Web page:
Automation Series - Article 2: Block Websites

October 25, 2019   

There are two kinds of procrastinators in humans as categorised by Tim Urban in one of his Ted Talks basing on their actions, on the approach of the due date. Type-1, are those who barely react even when the due date passes by and then the Type-2, are just most of us. we all have something called as the ‘Panic Monster’ that wakes up right at the eleventh hour. Until then even if our mind reminds us of the due date, often, the (mental) ‘Monkey’ that is having the control / steering wheel, wouldn’t give up. Which is why we end up doing some random stuff like watching youtube videos or playing games even if the due date is next day. Right at the eleventh hour, the panic monster comes into consciousness and we all know what happens next. We find no difference between day and night or hunger or thirst until we complete the task or at least almost complete the task.

Therefore, I decided, to keep myself restricted of the options that my (mental) monkey has and to block those sites for most part of the days and it is then I learnt how to block websites from this article on GeeksforGeeks.

Note: I took the basic idea of what to do from the above mentioned blog and customised for my requirements which we shall look into. Again, I’ll take a line by line approach.


Websites in the block_site_list variable below should not be accessible for:

  • Days: Monday to Friday
  • Time: 1000 Hrs to 21 Hrs



import time
from datetime import datetime as dt

The first part of a python program is just about importing the required packages. Here, I have imported time, again for the only reason, to make the program sleep for some time and it’s the datatime package that the code is essentially dependant on just like Delay Start options for startup applications.

Then the datetime class is imported from the datetime module with the alias dt (alias is just to satisfy my laziness).

Theory of Routing

Since this topic doesn’t come under the scope of this article, we’ll directly get to the concept to understand.

Whenever a web browser tries to access a website, it is redirected through the hosts file in the local machine that checks, if that website is defined in the file. If it is defined, it means that, that site is being served / hosted locally. Implying that at that ip address, the machine that is being used, serves web applications that are running locally and that is how the ip address / localhost or in other words are defined as the address of the internal server. If not, then the request proceeds through the internet to the DNS and further which is out of the scope of this article.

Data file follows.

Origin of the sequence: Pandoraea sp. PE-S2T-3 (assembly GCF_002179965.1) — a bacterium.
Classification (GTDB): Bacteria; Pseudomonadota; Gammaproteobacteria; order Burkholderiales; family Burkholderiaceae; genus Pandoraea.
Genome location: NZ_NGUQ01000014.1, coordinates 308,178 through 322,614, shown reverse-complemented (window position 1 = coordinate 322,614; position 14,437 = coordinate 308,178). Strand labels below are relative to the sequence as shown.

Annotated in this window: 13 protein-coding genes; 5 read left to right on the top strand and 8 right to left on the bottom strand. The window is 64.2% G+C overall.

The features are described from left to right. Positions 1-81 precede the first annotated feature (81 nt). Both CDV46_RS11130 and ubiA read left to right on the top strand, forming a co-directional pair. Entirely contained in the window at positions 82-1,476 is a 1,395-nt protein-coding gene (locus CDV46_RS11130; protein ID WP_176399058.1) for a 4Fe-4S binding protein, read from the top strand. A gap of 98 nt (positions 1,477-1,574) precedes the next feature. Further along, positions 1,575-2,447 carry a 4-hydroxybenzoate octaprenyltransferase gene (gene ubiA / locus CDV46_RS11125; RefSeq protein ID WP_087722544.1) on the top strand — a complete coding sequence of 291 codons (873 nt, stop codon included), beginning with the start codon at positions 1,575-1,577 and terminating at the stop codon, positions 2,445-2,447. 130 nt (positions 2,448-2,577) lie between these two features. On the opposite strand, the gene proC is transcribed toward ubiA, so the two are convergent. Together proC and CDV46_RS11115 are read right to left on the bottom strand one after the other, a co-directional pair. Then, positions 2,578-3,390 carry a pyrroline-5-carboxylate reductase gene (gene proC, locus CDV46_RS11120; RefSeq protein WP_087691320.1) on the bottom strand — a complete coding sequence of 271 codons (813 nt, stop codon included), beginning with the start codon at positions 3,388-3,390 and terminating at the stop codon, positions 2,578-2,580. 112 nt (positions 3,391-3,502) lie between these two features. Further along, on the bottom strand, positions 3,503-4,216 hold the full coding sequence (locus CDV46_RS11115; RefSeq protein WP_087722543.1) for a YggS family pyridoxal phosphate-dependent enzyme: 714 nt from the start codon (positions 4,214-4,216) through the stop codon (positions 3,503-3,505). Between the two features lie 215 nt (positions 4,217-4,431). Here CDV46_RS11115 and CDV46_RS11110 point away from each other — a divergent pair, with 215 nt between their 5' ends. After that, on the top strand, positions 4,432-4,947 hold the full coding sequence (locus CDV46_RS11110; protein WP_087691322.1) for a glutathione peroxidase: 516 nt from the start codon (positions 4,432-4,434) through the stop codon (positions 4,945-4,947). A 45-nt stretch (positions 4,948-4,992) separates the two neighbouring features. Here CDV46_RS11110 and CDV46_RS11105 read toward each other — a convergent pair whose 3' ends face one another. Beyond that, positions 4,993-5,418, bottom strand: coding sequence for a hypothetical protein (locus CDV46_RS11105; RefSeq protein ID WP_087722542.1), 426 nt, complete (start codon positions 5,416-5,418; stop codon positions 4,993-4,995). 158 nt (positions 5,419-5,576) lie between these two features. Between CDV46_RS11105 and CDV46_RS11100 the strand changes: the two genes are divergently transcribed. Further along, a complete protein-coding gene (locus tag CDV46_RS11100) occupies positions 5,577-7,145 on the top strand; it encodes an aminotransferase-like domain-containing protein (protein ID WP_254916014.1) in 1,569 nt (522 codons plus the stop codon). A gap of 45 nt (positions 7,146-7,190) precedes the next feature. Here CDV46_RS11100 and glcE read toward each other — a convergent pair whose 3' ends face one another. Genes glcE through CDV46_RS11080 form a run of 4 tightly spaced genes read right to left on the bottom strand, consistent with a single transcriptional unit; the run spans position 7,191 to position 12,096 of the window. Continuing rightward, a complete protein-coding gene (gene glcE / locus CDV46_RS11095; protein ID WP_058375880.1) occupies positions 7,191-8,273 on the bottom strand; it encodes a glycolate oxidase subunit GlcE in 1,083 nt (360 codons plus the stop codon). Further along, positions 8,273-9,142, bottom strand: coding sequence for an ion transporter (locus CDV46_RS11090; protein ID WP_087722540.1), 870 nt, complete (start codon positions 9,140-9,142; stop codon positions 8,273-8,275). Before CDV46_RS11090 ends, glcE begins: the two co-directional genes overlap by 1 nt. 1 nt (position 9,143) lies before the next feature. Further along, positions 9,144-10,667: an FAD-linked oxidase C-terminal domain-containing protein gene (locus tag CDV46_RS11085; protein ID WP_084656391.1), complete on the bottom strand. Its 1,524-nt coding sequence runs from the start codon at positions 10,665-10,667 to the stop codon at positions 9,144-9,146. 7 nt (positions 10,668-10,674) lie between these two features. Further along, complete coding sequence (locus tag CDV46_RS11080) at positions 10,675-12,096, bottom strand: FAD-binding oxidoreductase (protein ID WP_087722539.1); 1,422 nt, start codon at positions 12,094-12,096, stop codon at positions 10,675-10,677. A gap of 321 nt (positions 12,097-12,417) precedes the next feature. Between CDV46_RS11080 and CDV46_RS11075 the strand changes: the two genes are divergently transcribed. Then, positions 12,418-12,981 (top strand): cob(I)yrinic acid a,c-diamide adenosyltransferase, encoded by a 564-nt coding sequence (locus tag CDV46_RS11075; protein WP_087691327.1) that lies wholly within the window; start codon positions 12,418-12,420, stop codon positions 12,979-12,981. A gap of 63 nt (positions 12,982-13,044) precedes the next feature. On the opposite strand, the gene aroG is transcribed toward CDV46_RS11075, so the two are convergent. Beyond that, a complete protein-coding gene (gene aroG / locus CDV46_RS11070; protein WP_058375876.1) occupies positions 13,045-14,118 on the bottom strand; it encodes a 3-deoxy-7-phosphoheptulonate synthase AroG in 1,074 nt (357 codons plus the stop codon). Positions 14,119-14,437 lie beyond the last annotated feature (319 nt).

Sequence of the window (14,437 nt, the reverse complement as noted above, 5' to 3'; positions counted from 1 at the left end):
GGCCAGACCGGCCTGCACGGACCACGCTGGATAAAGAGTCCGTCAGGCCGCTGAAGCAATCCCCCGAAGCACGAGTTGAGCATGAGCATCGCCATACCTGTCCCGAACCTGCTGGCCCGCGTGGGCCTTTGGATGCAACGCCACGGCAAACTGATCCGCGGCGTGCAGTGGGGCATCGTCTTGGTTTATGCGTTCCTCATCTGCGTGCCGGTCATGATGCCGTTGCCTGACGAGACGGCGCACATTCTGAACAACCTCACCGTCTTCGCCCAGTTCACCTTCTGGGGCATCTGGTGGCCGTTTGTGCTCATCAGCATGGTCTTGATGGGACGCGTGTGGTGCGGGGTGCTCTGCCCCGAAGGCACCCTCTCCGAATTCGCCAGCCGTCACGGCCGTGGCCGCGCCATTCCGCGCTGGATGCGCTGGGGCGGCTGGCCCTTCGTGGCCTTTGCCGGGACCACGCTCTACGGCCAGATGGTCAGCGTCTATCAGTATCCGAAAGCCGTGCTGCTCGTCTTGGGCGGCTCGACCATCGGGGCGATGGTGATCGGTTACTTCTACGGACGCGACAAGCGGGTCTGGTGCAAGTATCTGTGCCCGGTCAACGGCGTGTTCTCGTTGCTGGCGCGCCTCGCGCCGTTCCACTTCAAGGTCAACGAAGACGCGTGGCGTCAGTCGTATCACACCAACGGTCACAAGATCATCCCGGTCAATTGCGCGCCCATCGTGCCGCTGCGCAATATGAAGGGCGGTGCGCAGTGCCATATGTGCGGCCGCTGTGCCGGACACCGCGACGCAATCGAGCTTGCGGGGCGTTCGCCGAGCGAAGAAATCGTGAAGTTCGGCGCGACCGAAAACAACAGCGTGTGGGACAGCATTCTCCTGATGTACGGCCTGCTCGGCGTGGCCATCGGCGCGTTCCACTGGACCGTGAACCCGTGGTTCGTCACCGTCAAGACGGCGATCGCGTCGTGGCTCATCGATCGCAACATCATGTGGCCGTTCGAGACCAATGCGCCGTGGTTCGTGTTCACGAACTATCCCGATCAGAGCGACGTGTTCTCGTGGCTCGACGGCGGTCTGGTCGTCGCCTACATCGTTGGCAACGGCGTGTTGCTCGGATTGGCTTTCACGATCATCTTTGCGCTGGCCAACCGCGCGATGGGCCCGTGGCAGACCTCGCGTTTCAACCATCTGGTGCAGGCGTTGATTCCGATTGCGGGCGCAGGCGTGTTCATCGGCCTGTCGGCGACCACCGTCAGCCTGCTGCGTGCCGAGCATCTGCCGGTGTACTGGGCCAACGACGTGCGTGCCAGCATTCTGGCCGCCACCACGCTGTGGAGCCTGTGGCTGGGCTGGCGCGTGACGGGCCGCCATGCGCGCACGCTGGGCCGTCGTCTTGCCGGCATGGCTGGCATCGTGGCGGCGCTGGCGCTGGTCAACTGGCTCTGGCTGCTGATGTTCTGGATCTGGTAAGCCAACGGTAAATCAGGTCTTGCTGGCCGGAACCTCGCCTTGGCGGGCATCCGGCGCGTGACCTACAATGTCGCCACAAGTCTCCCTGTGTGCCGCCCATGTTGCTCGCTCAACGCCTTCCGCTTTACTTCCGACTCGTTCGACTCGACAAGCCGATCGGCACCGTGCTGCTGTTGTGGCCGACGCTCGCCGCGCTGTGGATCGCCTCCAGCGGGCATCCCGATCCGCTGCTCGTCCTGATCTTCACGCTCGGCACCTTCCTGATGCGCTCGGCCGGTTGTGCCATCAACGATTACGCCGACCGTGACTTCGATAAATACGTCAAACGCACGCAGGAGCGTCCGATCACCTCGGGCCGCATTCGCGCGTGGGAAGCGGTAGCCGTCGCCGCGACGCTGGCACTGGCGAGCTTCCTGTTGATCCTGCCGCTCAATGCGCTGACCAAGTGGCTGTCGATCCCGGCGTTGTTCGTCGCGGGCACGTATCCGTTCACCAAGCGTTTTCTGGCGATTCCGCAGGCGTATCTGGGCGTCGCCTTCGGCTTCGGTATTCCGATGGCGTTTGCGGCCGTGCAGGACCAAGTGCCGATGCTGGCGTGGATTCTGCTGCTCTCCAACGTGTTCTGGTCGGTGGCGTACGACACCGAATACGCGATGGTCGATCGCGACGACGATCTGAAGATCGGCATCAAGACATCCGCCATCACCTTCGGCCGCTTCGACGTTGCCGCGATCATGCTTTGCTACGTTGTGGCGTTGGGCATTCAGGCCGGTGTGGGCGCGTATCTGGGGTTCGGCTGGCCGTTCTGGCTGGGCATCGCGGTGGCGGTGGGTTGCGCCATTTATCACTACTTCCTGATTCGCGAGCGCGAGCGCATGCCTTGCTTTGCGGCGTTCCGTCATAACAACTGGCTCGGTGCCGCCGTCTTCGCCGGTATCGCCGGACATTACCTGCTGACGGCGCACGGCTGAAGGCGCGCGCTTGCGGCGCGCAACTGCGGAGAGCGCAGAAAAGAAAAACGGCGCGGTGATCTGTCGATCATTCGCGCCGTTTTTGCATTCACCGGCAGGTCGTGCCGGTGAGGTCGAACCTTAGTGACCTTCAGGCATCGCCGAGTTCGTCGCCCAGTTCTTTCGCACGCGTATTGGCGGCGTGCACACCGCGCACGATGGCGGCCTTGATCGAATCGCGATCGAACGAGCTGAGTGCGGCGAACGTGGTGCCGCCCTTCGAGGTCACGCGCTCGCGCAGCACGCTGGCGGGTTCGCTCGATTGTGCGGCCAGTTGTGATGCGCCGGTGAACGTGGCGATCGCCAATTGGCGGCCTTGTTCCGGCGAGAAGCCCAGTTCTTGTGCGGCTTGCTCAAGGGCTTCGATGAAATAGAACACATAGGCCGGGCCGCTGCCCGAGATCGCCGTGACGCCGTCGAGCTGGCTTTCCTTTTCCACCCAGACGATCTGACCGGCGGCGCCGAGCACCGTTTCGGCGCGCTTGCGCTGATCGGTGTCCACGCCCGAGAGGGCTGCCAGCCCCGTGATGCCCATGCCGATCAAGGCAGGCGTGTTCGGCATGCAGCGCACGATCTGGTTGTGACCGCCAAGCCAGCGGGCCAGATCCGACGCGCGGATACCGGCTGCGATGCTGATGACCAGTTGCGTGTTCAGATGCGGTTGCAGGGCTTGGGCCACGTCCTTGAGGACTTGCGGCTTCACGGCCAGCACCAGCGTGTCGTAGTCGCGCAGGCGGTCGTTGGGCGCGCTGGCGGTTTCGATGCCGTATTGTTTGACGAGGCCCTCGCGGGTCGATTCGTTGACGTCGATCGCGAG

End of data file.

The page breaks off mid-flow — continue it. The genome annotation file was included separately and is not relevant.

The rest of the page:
These declarations are defined in the file called as hosts, in most linux distros if not all, also in macOS and Windows with the difference between linux and Windows based operating systems being the location where the hosts file is stored / saved / placed.

This article is being discussed with the location details of the file for Linux based distros or Debain based distros to be more precise.

hosts file path

Find the path to the hosts file in your machine and store that in a variable as below as we’re going make modifiications to that file, precisely.

hosts_path = '/etc/hosts'

Redicting the access to Website

Simply put, we just create a variable that stores the localhost ip address

redirect = ''

Sites to block

Define a list of all the site that are to be blocked.

block_site_list = [
    '', '', '', '',
    '', '', '',
    '', '', '', ''

Program Logic

A sequential step-wise approach for lucidity

  • Step 1 : Get the current time from the system using the dt class that we’ve imported. This class has a few class methods (meaning that, these methods can be accessed using the class name itself) which can be found using help(dt). The now()& weekday() are 2 such functions that we can make use of without creating an object.

  • Step 2 : The method returns a (datetime.datetime) object that contains all the details of the day of that moment and the time which can be accessed using keyword like weekday and hour

    • The weekdays are enumerated in the modules as (‘Monday’,‘Tuesday’,…,‘Sunday’) = (0,1,…,7) => we’ve to check if the current day is between 0 & 5 as 6 and 7 stand for ‘Saturday’ & ‘Sunday’ respectively which are not a part of our constraint
  • Step 3 : Check if the value for the weekday and hour attributes of object are between 0 & 5 and 10 & 20, respectively

if 0 <= dt.weekday( < 5 and 10 <= <= 20:
  • Step 4 : If the condition in Step 3 is true, then open the hosts file in read and append mode and write the redirects to the websites mentioned in the block_site_list variable above, one in each line.
with open(hosts_path, 'r+') as file_ob:
    content =
    for site in block_site_list:
        if not site in content:
            file_ob.write(redirect + " " + site + "\n")
  • Step 5 : If the condition in Step 3 is false,

    • Then open the hosts file in read and append mode and read the contents of the file into a list using the file.readlines() method and seek the pointer back to the start of the file using the method

    • Iterate over the elements in the content variable (which is a list as returned by the readlines() method)

    • For each value in the content variable, check if it is existing in the block_site_list collection

      • If yes, then simple skipp the value since we do not to block them anymore

      • If not, then it means that that particular line is operating system defined, hence, just write it back to the hosts file

    • Once done with writing back all the lines that are Operating system dependant, just truncate the remaining lines of the file.

with open(hosts_path, 'r+') as file_ob:
    content = file_ob.readlines()
    for line in content:
        if not any(site in line for site in block_site_list):

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